Our Echo
Title, story type, location, year, person or writer
 
Add a Post
View Posts
Popular Posts
Hall of Fame
Projects
Visitors
Contests
Search

Amazoni #20 Trader Boy

Story ID:6931
Written by:Lisa Godin (bio, contact, other stories)
Story type:Serial Fiction
Location:Cleveland Ohio USA
Year:2011
Person:me
View Comments (0)   |   Add a Comment Add a Comment   |   Print Print   |     |   Visitors
Amazoni #20 Trader Boy

1999
Lisa Godin

Chapter 1
Her bow tightly clutched in clammy hand, Ohna crouched behind a thick screen of yellow-green foliage and peered, unblinking, through the tangle of leaved stems. Scenting the strong, musky odor of boar, she reached for a quivered arrow and notched it. With the patience essential for the hunt, she waited for her prey to present itself by sight or sound. Steely muscles taut with anticipation, she leaned forward slightly, poised like a coiled spring to pounce. At a slight rustle of bushes ahead of her and to the left, she sprang to her feet, firing her arrow. A squeal pierced the silence as the arrow hit its mark. Smiling, her mouth watering as she thought of juicy roasting meat, Ohna plunged into thicker foliage in pursuit of her meal. To her astonishment she had killed no boar, but instead had wounded a Trader boy in the shoulder. Kneeling and grounding her bow, she examined the child, whom she estimated to be ten seasons old.
Another warrior would have left the child to die, for the Amazoni were not close allies of Traders. But Ohna did have one Trader friend, and her love of children made abandonment unthinkable.
The fair-haired child, lying crumpled on his side, was dressed in trousers of brown cloth with shredded cuffs. His heavy leather shoes were caked with dried mud from heavy travel. His open-throated, tan cloth shirt was staining rapidly at the arrow site in his shoulder.
Ohna eased the unconscious boy gently upon his back. With a grunt she yanked her arrow free, absently plunking it into her quiver. As she smoothed flaxen hair off the child's forehead, she knew she had to work quickly to prevent fever and blood loss.
Chapter 2
Ohna dipped into her medicine pouch hanging with others at her bikini skins' waistband and packed Trader Boy's shoulder wound with powdered red herb to cease the bleeding and ease pain. Scanning around her, sensing the boy in no further danger, Ohna snatched up her bow to renew the pursuit of her elusive boar, the importance of the hunt elevated by the addition of another mouth to feed. She soon returned, a plump baby boar slung over a massive mahogany-skinned shoulder. There would be plenty of strengthening meat for Trader Boy to feast upon when he awoke. She swiftly went about the task of fire building and butchering.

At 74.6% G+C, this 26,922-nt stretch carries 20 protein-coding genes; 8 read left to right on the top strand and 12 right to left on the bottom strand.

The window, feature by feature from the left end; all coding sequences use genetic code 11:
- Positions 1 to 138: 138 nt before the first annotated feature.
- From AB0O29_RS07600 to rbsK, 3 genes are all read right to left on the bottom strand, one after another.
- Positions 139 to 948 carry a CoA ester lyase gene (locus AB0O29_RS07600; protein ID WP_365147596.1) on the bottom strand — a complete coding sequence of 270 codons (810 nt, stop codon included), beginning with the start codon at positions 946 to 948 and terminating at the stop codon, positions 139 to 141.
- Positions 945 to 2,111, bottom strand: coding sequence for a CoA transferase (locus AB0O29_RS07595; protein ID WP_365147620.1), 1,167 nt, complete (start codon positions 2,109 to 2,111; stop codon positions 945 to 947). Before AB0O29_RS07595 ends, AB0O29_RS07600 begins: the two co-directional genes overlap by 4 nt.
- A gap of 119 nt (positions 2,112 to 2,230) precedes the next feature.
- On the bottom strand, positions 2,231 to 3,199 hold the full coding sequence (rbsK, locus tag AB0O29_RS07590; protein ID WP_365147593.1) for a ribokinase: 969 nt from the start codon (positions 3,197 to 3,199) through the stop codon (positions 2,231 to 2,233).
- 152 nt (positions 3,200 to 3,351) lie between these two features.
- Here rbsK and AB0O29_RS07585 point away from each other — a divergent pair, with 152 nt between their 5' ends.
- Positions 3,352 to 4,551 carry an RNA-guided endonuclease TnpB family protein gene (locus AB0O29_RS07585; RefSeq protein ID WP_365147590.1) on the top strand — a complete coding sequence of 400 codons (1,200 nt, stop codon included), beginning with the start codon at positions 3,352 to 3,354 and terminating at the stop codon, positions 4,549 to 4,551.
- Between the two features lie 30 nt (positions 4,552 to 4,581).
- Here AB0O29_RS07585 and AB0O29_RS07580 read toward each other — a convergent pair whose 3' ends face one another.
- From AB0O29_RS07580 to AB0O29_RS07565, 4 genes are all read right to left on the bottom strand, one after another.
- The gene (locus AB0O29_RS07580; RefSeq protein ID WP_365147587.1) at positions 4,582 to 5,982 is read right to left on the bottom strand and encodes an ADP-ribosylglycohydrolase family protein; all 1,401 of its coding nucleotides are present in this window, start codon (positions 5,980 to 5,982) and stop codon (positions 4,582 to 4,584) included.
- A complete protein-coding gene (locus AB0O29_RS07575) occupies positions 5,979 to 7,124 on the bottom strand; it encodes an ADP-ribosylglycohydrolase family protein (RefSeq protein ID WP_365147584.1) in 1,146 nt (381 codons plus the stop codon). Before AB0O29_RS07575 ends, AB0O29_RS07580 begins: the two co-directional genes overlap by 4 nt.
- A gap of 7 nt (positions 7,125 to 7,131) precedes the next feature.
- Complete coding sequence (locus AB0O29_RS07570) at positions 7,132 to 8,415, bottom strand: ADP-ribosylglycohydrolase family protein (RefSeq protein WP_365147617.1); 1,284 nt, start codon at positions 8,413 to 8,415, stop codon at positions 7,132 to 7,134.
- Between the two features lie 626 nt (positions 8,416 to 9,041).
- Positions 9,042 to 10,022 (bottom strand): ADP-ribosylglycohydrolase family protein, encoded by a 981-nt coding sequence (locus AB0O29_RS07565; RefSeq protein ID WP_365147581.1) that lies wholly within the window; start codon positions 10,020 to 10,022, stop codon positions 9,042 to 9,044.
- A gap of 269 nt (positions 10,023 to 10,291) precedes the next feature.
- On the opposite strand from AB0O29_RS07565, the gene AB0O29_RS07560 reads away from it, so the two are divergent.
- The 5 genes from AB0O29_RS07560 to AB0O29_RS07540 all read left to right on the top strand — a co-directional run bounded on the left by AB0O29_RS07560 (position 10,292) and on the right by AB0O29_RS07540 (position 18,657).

At mid day, Trader Boy stirred, opening his azure eyes to the smell of roasting meat. Leaving her place at the fire, Ohna sat beside the child, smiling to show she meant no harm. He returned her smile.
"I am Ohna, Trader Boy."
He struggled to sit up with the warrior's help, weakened but feeling no pain thanks to the medicine herb in his wound.
"I thought you were a boar for you were hidden, and you took my arrow. Plant-that-heals will make you well. I cook much meat to make you strong."
Ohna helped the boy to the fire so he could eat of the skewered boar that was minus a hefty chunk that had already been eaten by the warrior. They sat.
"You have hunger?"
Trader Boy nodded.
Ohna frowned.
"Ah yah! You own a tongue?"
Trader Boy nodded.
"Use it to speak. You wish meat?"
"Y-y-yes."
Ohna carved a sizable hunk of dripping meat. Like a starved animal Trader Boy snatched it out of her hand, savagely tearing into the meat. Ohna sheathed her blade.
"You have great hunger I see. How are you called?"
Trader Boy continued to wolf down his food, ignoring Ohna. Annoyed, she thumped him hard atop his flaxen crown to get his attention. "Your food will not run. How are you called?" she demanded, not allowing his being a child an excuse for rudeness.
"I-I'm called Tr-Trojan."
"It is a strong name."
"Th-thanks."
"Tro-john has nothing to fear from me that he speaks so strangely."
"I'm not a-a-afraid. I always talk like th-th-this."
"Ah yah! If that does not change, your cut tongue will be the end of you. When you eat your fill, you will tell me more of where you come from."
Trojan went back to ripping apart his meal.
Ohna shook her head in mild disgust as she watched. It was strange, she mused, how Outsiders considered Amazoni uncivilized during a meal when they need only look at themselves
Chapter 3
Trojan polished off the rest of his boar.
"Tro-john travels a long way. How long has he wondered?"
Trojan shrugged.
"What do you run from?"
"Nothing!"
Ohna frowned.
"Do not lie. What do you run from?"
"Th-th-the orphanage."
"What is this or-phon-edge?"
"When I was six my parents died in a f-fire. No one w-w-wanted me so I was sent t-to the orphanage. T-too many rules so I l-left. They never c-c-cared about me anyway!"
"They protect you a long time."
"I can be on m-my own!"
Ohna's frown deepened.
"Ah yah! I can see how well Tro-john lives on his own. The feel of his skin tells me he cannot make fire for cold nights. In battle he could never defeat an enemy. He is easy prey for hungry long-toothed cats. He ate very fast because he starves many days. Tro-john will not live his first winter alone."
The boy's spirits sagged.
"Tro-john must learn many things to be a man on his own. Or-phon-edge is the place to learn these things. He must return."
Trojan nodded.
Ohna's scowl dissolved.
"Starting your journey to manhood by guiding a warrior is a good thing!"
Trojan grinned over the responsibility, for never had anyone shown any expectations of him. He was determined not to let Ohna down.